By Jay Rao and Jim Watkinson
We live in an age dominated by machines, sensors, software, and automation, so it is easy to lose sight of the fact that all great innovations have a common thread running through them – people. Regardless of discoveries and technology, nothing new and important has ever been created without great people with a passion to find new solutions.
The importance of this has been made increasingly clear to us as we move forward to complete our upcoming book examining the early innovation years at Pixar. So it is appropriate that we continue in our blog articles previewing some of our book’s concepts by focusing on several of the key people who influenced, or were directly involved in starting and building Pixar during its early difficult struggles to become a maker of great animated films.
One very famous entertainment pioneer had a strong influence on several early Pixar people, and it was the work and inspiration of this man, and his company, that moved them toward animation and computer graphics. As a consequence, the whole story of how Pixar’s founders came to the field of animation begins many years earlier. To understand the source of that inspiration, and how he sparked the thinking and motivation of others that followed we must wind our story way back, back to a time when there was no recorded entertainment.
The Beginning of Cinema
The birth of cinema and the film industry as we know it began with a wealthy man, a photographer, and the legend of a wager.
While at his horse ranch, former California Governor and future founder of Stanford University, Leland Stanford, often admired the beauty of the horses in motion as they galloped. To his eye they appeared at certain points to be flying across the ground without any hooves touching the earth. So convinced was he, that in 1872, he made a large bet with a friend on this point, and engaged well-known photographer, Eadweard Muybridge, to discover a way to photograph and capture proof of his belief.
Muybridge conducted his first effective test in January 1873, and his photos did indeed show that horses have all four feet in the air between strides, but his initial images were blurry because of the speed of the horses and technical limitations of the camera. To compensate for the blurring, Muybridge had an artist create hand-painted versions of the photos, and then photographed these images for showing to the public. Viewers, however, recognized they were painted, and judged the work with cynicism as a proof of Leland’s premise.
Some years passed, and in 1878, with additional money from Stanford, Muybridge took up the project again. This time, the photographer used a faster electro-mechanical shutter he had developed capable of freezing the horse in mid-flight for a sharp picture. He combined this new shutter with a system of twelve cameras capable of taking photos in quick succession. The new process worked, producing a sequence of shots clearly showing a horse throughout its running stride, and now all could see that horses did fly between strides.
Much acclaim followed, and Muybridge next adapted a child’s toy, a zoetrope, to put the images in motion. He applied photos to a glass disk that, when spun, showed the images in quick sequence, giving the illusion that the horse was moving right before the eyes of his audience. To correct the image compression that occurred in the process, Muybridge had an artist draw the pictures, and it was these hand-drawn images, in a sense an early form of animation, that were used in the show. Muybridge called his device a zoopraxiscope.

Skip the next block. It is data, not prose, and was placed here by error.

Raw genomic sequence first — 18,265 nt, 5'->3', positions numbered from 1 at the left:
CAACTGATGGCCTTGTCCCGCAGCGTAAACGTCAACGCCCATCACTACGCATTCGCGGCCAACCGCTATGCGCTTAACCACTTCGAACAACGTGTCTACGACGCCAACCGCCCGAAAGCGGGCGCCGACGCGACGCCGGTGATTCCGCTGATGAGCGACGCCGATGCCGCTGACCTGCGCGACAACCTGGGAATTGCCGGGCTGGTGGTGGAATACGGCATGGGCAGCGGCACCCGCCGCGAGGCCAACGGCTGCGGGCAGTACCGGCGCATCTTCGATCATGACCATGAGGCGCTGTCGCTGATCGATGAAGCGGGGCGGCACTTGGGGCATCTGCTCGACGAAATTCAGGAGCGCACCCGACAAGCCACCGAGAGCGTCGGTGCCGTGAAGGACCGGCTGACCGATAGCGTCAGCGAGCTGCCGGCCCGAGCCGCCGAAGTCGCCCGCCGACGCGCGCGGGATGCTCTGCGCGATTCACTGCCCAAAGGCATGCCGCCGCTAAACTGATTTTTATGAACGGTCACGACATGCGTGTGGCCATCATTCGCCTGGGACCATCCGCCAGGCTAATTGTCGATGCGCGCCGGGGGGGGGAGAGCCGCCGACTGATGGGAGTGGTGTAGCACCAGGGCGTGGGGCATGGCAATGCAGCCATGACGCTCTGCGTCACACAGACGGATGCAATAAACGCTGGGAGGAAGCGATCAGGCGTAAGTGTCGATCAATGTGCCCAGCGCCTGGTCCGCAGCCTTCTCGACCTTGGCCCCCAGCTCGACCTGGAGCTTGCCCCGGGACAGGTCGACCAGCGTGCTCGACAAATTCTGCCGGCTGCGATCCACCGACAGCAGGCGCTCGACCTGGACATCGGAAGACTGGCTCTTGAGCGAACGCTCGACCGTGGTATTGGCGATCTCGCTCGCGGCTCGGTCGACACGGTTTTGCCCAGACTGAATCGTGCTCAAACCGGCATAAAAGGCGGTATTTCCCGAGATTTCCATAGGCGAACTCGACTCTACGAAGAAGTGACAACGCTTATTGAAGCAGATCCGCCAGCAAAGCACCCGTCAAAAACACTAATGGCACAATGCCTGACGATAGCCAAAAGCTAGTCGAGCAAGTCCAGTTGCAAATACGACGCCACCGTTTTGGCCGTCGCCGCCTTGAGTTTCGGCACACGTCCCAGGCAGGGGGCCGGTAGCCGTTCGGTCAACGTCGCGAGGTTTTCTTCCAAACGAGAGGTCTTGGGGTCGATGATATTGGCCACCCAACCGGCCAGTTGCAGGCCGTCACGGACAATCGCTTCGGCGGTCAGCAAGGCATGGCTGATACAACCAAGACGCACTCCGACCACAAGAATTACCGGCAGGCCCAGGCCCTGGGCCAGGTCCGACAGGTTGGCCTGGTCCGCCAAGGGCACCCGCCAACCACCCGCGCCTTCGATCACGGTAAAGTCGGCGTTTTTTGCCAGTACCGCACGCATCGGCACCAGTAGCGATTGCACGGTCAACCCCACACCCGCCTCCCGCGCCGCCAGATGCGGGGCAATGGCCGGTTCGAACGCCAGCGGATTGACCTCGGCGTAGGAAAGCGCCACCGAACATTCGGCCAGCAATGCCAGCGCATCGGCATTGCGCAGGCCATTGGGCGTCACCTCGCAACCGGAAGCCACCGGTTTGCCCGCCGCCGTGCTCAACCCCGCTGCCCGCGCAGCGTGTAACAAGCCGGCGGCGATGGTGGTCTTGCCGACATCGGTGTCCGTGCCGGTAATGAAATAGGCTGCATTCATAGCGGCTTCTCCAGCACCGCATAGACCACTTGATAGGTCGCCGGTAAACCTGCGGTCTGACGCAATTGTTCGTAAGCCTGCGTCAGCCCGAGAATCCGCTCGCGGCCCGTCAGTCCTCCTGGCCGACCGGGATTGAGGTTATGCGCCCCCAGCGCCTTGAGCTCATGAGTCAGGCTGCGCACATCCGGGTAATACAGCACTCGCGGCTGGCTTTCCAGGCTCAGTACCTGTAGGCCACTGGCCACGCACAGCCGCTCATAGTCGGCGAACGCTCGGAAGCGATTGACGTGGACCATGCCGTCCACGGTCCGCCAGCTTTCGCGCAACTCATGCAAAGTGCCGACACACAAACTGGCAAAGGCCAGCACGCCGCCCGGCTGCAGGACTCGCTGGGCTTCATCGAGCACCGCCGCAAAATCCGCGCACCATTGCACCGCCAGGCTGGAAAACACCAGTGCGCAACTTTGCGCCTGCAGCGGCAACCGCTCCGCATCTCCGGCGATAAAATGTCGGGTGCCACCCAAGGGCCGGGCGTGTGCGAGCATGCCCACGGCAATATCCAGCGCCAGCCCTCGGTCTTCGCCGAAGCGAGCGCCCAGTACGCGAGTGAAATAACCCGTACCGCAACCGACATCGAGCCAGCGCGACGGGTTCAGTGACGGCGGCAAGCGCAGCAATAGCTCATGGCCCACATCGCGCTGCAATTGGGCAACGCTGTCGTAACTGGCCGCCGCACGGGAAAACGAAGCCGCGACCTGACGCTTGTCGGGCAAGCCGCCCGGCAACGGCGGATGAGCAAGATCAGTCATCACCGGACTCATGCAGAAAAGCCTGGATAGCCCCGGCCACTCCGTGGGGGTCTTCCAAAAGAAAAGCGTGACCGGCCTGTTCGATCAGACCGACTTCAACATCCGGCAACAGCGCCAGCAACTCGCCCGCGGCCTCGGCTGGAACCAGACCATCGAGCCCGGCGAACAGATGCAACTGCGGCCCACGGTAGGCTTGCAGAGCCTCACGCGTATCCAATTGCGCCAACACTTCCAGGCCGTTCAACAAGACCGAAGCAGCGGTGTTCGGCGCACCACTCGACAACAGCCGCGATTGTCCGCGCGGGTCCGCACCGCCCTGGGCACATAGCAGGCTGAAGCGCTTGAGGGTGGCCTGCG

In February of 1888, Muybridge was in Orange, New Jersey, to give a lecture about his techniques. In attendance, was the well known inventor, Thomas Edison. Seeing an opportunity at hand, Muybridge proposed that the two partner to join his motion picture device with Edison’s phonograph, resulting in a machine that would play motion pictures and sound together. After some examination, Edison decided his own staff could produce a much better device and Muybridge’s zoopraxiscope concept did not advance any further.
With his interest sparked, Edison’s engineers and photo experts worked to design an effective motion picture device, and over the next two and a half years they would invent a new machine for recording motion pictures called the Kinetoscope, which became the first successful motion picture camera. Many other innovations would come along to power the growth of cinema, and the list of those who contributed to the development of the film industry is long. But despite his lack of success, Muybridge is still called the Father of Cinema, and some would say that his use of hand-drawn images in his first short film, marks animation as the true starting point for what would become the Hollywood film industry.
Through the first 30+ years of film, animation was relegated to a minor role in cinema, serving to provide short, humorous cartoons to warm the audience up before the feature film was shown. But that began to change when a man whose company had created one of the most popular cartoon characters leapt into the unknown, spending a previously unheard sum of money to produce what would become the first successful animated feature film.
The Inspiration of Walt Disney
I do what I do because of Walt Disney – his films and his
theme park and his characters and his joy in entertaining.
– John Lasseter
People may find it hard to believe that the man who transformed short, humorous cartoons into highly popular and profitable feature films was not a very good artist, but it is true. Walt Disney was, however, gifted with the ability to see stories, scenes and characters in his mind, and then act them out with such convincing drama that people who could draw were able to transform his ideas into characters and films filled with human emotion, and loved by millions of people of all generations.